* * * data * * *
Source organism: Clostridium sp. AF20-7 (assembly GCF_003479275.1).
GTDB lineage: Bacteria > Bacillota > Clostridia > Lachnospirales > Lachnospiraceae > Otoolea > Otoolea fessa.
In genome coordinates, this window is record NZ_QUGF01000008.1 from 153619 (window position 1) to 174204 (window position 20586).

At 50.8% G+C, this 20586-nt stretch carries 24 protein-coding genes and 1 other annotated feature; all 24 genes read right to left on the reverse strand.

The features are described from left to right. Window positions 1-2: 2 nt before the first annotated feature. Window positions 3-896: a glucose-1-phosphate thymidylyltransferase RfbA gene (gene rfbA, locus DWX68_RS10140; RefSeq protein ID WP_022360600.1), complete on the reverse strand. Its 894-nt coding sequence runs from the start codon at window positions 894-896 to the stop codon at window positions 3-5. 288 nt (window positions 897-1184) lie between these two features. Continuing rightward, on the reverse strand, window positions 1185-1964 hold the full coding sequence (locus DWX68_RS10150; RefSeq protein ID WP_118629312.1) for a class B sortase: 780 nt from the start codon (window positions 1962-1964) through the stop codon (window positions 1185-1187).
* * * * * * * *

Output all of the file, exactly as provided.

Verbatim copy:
Source organism: Clostridium sp. AF20-7 (assembly GCF_003479275.1).
GTDB lineage: Bacteria > Bacillota > Clostridia > Lachnospirales > Lachnospiraceae > Otoolea > Otoolea fessa.
In genome coordinates, this window is record NZ_QUGF01000008.1 from 153619 (window position 1) to 174204 (window position 20586).

At 50.8% G+C, this 20586-nt stretch carries 24 protein-coding genes and 1 other annotated feature; all 24 genes read right to left on the reverse strand.

The features are described from left to right. Window positions 1-2: 2 nt before the first annotated feature. Window positions 3-896: a glucose-1-phosphate thymidylyltransferase RfbA gene (gene rfbA, locus DWX68_RS10140; RefSeq protein ID WP_022360600.1), complete on the reverse strand. Its 894-nt coding sequence runs from the start codon at window positions 894-896 to the stop codon at window positions 3-5. 288 nt (window positions 897-1184) lie between these two features. Continuing rightward, on the reverse strand, window positions 1185-1964 hold the full coding sequence (locus DWX68_RS10150; RefSeq protein ID WP_118629312.1) for a class B sortase: 780 nt from the start codon (window positions 1962-1964) through the stop codon (window positions 1185-1187).